By ROBIN MARSHALL
Any thoughts of easing gently into retirement have bypassed Glentui’s Philip Graham, who at 63 is preparing to take his horse to the United States to compete in a 160km endurance event.
Philip and his horse, Sefton-bred Rosewood Bashir, are one of just two Kiwi combinations selected to represent New Zealand at September’s World Equestrian Games in North Carolina. The other is Jenny Champion from Masterton, riding the 20-year-old Barack Obama.
Endurance is a sport in which riders compete over 160km in a day. The best in the sport can do it in well under 12 hours.
The Games are held every four years. New Zealand is also sending showjumpers and eventers, with the latter likely to include riding legend Mark Todd, 62, and Badminton winner Jonelle Price, who once lived in Oxford.
Philip last represented New Zealand at the Games in 2006 in Germany, and a return to the world stage has always been at the back of his mind.
Philip gives no indication of easing off. “We won’t be running this race and coming home to retire,” he says.
“It’s just a matter of horses fitting in at the right place at the right time, and doing what they’re supposed to do. It’s always been out there as a goal. I guess this time it all fell into place.
“Horses being horses, they don’t always fit in at the right time.”
Rosewood Bashir, known as Benny at home, is back in work after taking a break after his 120km run at the New Zealand Nationals in Springfield a few weeks ago. In 2016, the combination won New Zealand’s national 160km title.
“We’re starting to get back into it and everything’s going well. We had a bit of a slow start to the season; I fell off and cracked some ribs way back in October, so that took a little longer to heal than normal. We came through the nationals well so that was a big plus.”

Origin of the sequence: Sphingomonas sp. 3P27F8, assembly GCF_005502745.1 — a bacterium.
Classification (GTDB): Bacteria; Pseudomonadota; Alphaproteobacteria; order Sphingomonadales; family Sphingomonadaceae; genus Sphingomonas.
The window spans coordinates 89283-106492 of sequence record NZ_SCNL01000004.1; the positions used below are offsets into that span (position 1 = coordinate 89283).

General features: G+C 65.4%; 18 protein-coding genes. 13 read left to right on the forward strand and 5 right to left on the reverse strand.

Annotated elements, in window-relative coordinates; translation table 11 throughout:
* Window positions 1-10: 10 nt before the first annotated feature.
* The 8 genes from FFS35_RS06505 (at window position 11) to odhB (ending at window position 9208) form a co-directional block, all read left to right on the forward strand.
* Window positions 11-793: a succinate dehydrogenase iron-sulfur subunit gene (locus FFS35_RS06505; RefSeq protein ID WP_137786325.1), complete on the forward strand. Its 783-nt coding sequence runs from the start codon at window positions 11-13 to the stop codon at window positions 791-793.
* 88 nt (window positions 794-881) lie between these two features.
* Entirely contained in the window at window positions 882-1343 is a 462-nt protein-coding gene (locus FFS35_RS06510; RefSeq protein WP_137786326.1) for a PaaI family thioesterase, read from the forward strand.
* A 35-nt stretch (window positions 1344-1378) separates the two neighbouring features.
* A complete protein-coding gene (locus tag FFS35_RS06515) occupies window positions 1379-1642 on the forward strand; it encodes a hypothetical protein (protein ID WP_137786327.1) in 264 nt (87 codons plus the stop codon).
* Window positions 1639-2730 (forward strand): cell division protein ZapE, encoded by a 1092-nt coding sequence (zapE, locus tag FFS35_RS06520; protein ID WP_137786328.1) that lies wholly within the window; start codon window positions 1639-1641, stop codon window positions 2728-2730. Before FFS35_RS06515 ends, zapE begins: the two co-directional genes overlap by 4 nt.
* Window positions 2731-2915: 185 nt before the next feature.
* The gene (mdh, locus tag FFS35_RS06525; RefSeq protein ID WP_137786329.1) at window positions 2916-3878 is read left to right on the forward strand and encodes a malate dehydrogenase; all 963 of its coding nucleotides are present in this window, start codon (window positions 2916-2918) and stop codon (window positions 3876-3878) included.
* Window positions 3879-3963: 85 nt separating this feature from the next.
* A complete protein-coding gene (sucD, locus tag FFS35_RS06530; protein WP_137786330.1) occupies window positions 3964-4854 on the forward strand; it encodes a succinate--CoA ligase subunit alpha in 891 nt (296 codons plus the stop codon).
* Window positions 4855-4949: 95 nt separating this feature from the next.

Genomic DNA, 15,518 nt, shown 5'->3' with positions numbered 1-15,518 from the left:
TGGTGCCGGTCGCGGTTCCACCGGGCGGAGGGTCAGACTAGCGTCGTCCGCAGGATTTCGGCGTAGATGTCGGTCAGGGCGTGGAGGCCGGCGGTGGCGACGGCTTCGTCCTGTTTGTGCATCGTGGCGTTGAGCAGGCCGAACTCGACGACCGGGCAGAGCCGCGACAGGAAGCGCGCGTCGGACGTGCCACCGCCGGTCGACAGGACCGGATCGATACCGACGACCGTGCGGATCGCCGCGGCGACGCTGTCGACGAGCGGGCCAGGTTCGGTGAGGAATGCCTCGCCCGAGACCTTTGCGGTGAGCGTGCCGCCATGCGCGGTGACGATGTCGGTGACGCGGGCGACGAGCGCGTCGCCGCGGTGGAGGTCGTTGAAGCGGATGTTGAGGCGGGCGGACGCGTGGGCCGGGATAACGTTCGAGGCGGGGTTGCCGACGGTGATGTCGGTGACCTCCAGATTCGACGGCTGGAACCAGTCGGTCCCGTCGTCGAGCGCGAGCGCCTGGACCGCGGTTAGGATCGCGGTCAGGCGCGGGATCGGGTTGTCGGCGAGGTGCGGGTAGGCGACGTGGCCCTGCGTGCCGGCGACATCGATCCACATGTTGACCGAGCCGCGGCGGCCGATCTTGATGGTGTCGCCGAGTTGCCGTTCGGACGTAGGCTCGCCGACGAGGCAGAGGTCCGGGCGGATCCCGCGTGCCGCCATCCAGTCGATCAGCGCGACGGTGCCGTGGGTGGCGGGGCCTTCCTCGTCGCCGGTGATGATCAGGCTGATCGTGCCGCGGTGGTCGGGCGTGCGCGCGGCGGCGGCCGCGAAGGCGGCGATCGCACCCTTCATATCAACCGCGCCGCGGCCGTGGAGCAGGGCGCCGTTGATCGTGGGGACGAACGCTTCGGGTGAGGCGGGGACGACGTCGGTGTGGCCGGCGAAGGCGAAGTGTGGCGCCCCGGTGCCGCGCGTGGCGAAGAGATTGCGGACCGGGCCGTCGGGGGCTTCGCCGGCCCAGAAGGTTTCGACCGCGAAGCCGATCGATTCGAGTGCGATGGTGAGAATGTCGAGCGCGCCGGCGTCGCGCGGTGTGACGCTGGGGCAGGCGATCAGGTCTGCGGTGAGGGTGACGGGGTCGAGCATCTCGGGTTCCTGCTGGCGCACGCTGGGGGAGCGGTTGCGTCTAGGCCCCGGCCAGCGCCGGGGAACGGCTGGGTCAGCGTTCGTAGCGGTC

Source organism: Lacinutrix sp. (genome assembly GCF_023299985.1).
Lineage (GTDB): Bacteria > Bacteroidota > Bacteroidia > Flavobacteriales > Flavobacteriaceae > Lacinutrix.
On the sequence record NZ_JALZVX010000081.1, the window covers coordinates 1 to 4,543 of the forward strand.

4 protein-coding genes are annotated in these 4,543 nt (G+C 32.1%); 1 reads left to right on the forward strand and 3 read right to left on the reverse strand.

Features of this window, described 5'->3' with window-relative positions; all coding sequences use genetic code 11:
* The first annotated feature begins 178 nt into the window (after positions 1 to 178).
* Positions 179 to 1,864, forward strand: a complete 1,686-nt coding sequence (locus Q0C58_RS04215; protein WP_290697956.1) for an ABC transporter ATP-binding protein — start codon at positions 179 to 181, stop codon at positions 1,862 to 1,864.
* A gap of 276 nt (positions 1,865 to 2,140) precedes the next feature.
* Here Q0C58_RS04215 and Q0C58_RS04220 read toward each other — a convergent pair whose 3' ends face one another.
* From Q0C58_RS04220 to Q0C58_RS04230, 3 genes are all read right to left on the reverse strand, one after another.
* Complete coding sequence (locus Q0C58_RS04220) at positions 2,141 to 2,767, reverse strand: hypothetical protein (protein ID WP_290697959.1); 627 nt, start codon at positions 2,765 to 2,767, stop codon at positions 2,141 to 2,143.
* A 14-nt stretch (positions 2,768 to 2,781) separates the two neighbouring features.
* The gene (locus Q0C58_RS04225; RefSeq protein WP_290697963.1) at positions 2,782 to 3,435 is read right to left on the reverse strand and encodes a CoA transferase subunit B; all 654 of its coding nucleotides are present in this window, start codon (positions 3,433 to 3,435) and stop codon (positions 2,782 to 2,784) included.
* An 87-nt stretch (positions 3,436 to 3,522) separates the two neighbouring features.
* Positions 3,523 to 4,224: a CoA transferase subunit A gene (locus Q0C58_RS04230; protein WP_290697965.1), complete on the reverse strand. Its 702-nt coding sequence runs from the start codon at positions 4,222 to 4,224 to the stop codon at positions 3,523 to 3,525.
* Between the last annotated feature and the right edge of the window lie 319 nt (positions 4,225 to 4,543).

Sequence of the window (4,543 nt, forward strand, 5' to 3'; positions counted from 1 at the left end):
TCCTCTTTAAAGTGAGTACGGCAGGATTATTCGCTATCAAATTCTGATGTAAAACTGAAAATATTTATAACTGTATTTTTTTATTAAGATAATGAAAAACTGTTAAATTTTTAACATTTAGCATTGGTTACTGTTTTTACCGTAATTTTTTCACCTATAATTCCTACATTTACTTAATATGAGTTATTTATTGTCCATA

Philip said he was starting to put together a training plan for the next three months; no easy task for the depths of winter.
Some of the training will be done on his beef cattle farm at Glentui, but there is also a lot of travelling involved.
“Training for us is a challenge. We tend to have to float out to training; some of it is quite close, other places a little further. We’ll be looking to do that at least three times a week now. It’s a bit of a commitment training-wise from where we are now.”
At this stage there are no formal events or trials for the pair before departing for the US. “It’ll be something we’ll have to do on our own, but we’ll certainly be doing rides between now and then and doing a fairly good test ride just with ourselves.”
Philip would also work in with local clubs where possible.
Philip bought Benny, now rising 15, as a foal from his breeder, Helen Chambers, of Rosewood Stud in Sefton.
Helen, who breeds Arabian performance horses, is thrilled to have bred a horse bound for the world stage. “It’s so exciting to have something going overseas to compete at the World Games for New Zealand. It’s just amazing.”
Benny, she says, is bred specifically for endurance.
She is quick to credit Philip for his work in bringing Benny to this level.
“I only bred him, but Philip has done all this amazing work with him since, and he’s done it right. If he’d pushed him too hard at the start he could have broken him.
“He’s helped him fulfil his potential.
“We’re very excited and hope the New Zealanders go well. We’ll be watching, glued to a computer screen.”
Early indications suggest the track in North Carolina will be classed as a “technical” ride rather than an all-out speed race.
A recent 120km test event at the venue had horse speeds of around 15kmh.
It is estimated that the return trip could cost up to $80,000, but there is no way Philip is leaving his horse behind, as some riders have done in previous years.
Fundraising plans on a local level were starting to be put together.
Benny will be travelling “economy class”, flying out of Christchurch, on to Sydney, through Singapore, then Anchorage, Alaska, before flying on to New York, where the remainder of the journey is likely to be by road.